The Maryland Ballet is a company that has clearly been on the way up ever since Kathleen Crofton took over its artistic direction in 1974. But it one asks "up to what?," an answer remains elusive.
As matters now stand, the troupe is the nearest approach to a full-fledged professional classical ballet company in the Washington-Baltimore area, thanks to a core of about 20 well-trained dancers and Crofton's initiative. There are also persistently vexing questions - how much to rely on guest stars, what theater to use as a base, where to tour and how often, and most important, how to build a viable repertoire.
The company's appearance at Baltimore's Lyric Theater Friday evening illustrated all the polarities involved. A number of the company dancers have been making splendid strides, most notably Camille Izard, who has obvious potential as a classical ballerina. As she showed in the "Corsaire" pas de deux and Skibine's revived "Dalhnis and Chloe," her technique is formidable but not as yet foolproof. She is consistently musical, however, and her line is both smooth and sweeping. She also had the advantage of fine partnering by company newcomer Sylvester Campbell, who on his own account, gave his most dashing, impressive local performance to date in the "Corsaire" duet. Others who looked particularly promising during the evening were Linda Kintz, Trent Gray and Debra Van Cure.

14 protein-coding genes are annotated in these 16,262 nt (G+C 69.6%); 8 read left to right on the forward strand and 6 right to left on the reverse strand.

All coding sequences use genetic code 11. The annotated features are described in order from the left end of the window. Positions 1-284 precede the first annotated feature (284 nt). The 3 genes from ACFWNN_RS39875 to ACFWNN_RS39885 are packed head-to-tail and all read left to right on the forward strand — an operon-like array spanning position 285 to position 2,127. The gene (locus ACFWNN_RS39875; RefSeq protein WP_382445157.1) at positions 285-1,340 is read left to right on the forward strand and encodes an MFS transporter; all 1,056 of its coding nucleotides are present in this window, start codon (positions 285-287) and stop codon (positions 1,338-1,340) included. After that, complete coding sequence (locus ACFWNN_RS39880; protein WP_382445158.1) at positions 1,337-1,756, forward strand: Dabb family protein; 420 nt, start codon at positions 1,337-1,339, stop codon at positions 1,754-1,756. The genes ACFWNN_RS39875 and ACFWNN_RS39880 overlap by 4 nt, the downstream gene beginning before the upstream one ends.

Guest artists Helgi Tomasson and Marianna Tcherkassky danced handsomely together, but their "Don Quixote" pas de deux was no more than a flashy lagmiappe, box-office bait with no integral relation to the company.
The biggest drawback was the program itself - an inconsequential and uncharacteristic Tudor ballet, two thoroughly dispensable Skibine pieces, and a couple of pas de deux. If the company is to advance, it will need more solid choreography. The theater, too, has its problems, including miserable sight lines and an execrable sound system. The raw material of the company is imposing; a proper framework is still at bay.